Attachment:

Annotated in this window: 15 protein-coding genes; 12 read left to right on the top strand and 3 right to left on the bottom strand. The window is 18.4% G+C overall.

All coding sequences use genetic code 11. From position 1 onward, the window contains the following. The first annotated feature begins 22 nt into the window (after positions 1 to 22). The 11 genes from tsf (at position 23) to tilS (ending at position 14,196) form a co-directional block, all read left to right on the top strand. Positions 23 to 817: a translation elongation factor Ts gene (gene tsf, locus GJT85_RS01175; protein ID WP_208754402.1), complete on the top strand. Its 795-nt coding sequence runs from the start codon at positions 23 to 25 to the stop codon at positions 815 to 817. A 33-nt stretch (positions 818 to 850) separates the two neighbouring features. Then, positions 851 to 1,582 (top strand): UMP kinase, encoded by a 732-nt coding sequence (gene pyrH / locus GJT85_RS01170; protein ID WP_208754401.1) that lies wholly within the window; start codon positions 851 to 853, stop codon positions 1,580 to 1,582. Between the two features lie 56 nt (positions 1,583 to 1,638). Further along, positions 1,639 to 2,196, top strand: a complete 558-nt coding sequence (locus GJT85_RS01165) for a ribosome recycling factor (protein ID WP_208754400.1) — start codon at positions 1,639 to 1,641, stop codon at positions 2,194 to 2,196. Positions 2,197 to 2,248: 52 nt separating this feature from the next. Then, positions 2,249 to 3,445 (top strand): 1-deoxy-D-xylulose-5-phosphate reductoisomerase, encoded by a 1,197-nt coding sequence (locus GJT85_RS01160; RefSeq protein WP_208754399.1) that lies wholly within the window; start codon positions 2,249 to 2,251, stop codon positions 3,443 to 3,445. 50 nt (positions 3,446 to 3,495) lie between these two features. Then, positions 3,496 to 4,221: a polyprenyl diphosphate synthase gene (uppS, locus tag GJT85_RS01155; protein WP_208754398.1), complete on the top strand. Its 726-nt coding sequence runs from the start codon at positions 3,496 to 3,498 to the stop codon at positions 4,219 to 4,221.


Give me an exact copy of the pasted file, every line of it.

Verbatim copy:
Annotated in this window: 15 protein-coding genes; 12 read left to right on the top strand and 3 right to left on the bottom strand. The window is 18.4% G+C overall.

All coding sequences use genetic code 11. From position 1 onward, the window contains the following. The first annotated feature begins 22 nt into the window (after positions 1 to 22). The 11 genes from tsf (at position 23) to tilS (ending at position 14,196) form a co-directional block, all read left to right on the top strand. Positions 23 to 817: a translation elongation factor Ts gene (gene tsf, locus GJT85_RS01175; protein ID WP_208754402.1), complete on the top strand. Its 795-nt coding sequence runs from the start codon at positions 23 to 25 to the stop codon at positions 815 to 817. A 33-nt stretch (positions 818 to 850) separates the two neighbouring features. Then, positions 851 to 1,582 (top strand): UMP kinase, encoded by a 732-nt coding sequence (gene pyrH / locus GJT85_RS01170; protein ID WP_208754401.1) that lies wholly within the window; start codon positions 851 to 853, stop codon positions 1,580 to 1,582. Between the two features lie 56 nt (positions 1,583 to 1,638). Further along, positions 1,639 to 2,196, top strand: a complete 558-nt coding sequence (locus GJT85_RS01165) for a ribosome recycling factor (protein ID WP_208754400.1) — start codon at positions 1,639 to 1,641, stop codon at positions 2,194 to 2,196. Positions 2,197 to 2,248: 52 nt separating this feature from the next. Then, positions 2,249 to 3,445 (top strand): 1-deoxy-D-xylulose-5-phosphate reductoisomerase, encoded by a 1,197-nt coding sequence (locus GJT85_RS01160; RefSeq protein WP_208754399.1) that lies wholly within the window; start codon positions 2,249 to 2,251, stop codon positions 3,443 to 3,445. 50 nt (positions 3,446 to 3,495) lie between these two features. Then, positions 3,496 to 4,221: a polyprenyl diphosphate synthase gene (uppS, locus tag GJT85_RS01155; protein WP_208754398.1), complete on the top strand. Its 726-nt coding sequence runs from the start codon at positions 3,496 to 3,498 to the stop codon at positions 4,219 to 4,221.